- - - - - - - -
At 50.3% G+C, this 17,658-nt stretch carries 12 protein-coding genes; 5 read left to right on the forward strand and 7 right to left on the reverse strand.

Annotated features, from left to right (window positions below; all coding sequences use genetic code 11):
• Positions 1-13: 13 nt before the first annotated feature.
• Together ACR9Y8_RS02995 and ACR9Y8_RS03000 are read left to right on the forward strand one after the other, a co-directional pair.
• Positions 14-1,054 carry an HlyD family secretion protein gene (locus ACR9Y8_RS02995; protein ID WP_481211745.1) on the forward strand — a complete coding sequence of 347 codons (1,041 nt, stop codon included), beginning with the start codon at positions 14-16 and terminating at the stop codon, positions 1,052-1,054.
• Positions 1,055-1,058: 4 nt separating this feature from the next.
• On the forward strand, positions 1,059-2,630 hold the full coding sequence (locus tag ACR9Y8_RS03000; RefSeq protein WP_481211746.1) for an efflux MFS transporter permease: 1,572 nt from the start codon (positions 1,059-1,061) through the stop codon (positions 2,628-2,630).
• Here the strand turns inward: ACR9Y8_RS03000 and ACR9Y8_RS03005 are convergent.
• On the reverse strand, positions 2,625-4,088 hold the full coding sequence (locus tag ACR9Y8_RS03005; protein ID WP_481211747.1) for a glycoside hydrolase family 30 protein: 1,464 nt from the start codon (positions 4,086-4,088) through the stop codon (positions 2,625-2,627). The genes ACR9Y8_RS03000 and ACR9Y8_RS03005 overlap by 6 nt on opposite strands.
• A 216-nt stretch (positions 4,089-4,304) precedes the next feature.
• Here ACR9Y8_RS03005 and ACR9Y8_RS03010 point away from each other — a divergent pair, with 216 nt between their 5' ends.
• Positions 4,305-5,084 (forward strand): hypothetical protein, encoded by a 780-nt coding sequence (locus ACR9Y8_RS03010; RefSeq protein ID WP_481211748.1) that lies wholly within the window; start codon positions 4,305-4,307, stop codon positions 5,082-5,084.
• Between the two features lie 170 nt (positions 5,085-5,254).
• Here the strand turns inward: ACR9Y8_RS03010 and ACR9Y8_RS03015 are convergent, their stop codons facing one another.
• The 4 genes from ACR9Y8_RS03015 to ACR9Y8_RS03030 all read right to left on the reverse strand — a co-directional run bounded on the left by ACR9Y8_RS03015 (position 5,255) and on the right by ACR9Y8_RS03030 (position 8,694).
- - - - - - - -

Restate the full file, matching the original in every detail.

At 50.3% G+C, this 17,658-nt stretch carries 12 protein-coding genes; 5 read left to right on the forward strand and 7 right to left on the reverse strand.

Annotated features, from left to right (window positions below; all coding sequences use genetic code 11):
• Positions 1-13: 13 nt before the first annotated feature.
• Together ACR9Y8_RS02995 and ACR9Y8_RS03000 are read left to right on the forward strand one after the other, a co-directional pair.
• Positions 14-1,054 carry an HlyD family secretion protein gene (locus ACR9Y8_RS02995; protein ID WP_481211745.1) on the forward strand — a complete coding sequence of 347 codons (1,041 nt, stop codon included), beginning with the start codon at positions 14-16 and terminating at the stop codon, positions 1,052-1,054.
• Positions 1,055-1,058: 4 nt separating this feature from the next.
• On the forward strand, positions 1,059-2,630 hold the full coding sequence (locus tag ACR9Y8_RS03000; RefSeq protein WP_481211746.1) for an efflux MFS transporter permease: 1,572 nt from the start codon (positions 1,059-1,061) through the stop codon (positions 2,628-2,630).
• Here the strand turns inward: ACR9Y8_RS03000 and ACR9Y8_RS03005 are convergent.
• On the reverse strand, positions 2,625-4,088 hold the full coding sequence (locus tag ACR9Y8_RS03005; protein ID WP_481211747.1) for a glycoside hydrolase family 30 protein: 1,464 nt from the start codon (positions 4,086-4,088) through the stop codon (positions 2,625-2,627). The genes ACR9Y8_RS03000 and ACR9Y8_RS03005 overlap by 6 nt on opposite strands.
• A 216-nt stretch (positions 4,089-4,304) precedes the next feature.
• Here ACR9Y8_RS03005 and ACR9Y8_RS03010 point away from each other — a divergent pair, with 216 nt between their 5' ends.
• Positions 4,305-5,084 (forward strand): hypothetical protein, encoded by a 780-nt coding sequence (locus ACR9Y8_RS03010; RefSeq protein ID WP_481211748.1) that lies wholly within the window; start codon positions 4,305-4,307, stop codon positions 5,082-5,084.
• Between the two features lie 170 nt (positions 5,085-5,254).
• Here the strand turns inward: ACR9Y8_RS03010 and ACR9Y8_RS03015 are convergent, their stop codons facing one another.
• The 4 genes from ACR9Y8_RS03015 to ACR9Y8_RS03030 all read right to left on the reverse strand — a co-directional run bounded on the left by ACR9Y8_RS03015 (position 5,255) and on the right by ACR9Y8_RS03030 (position 8,694).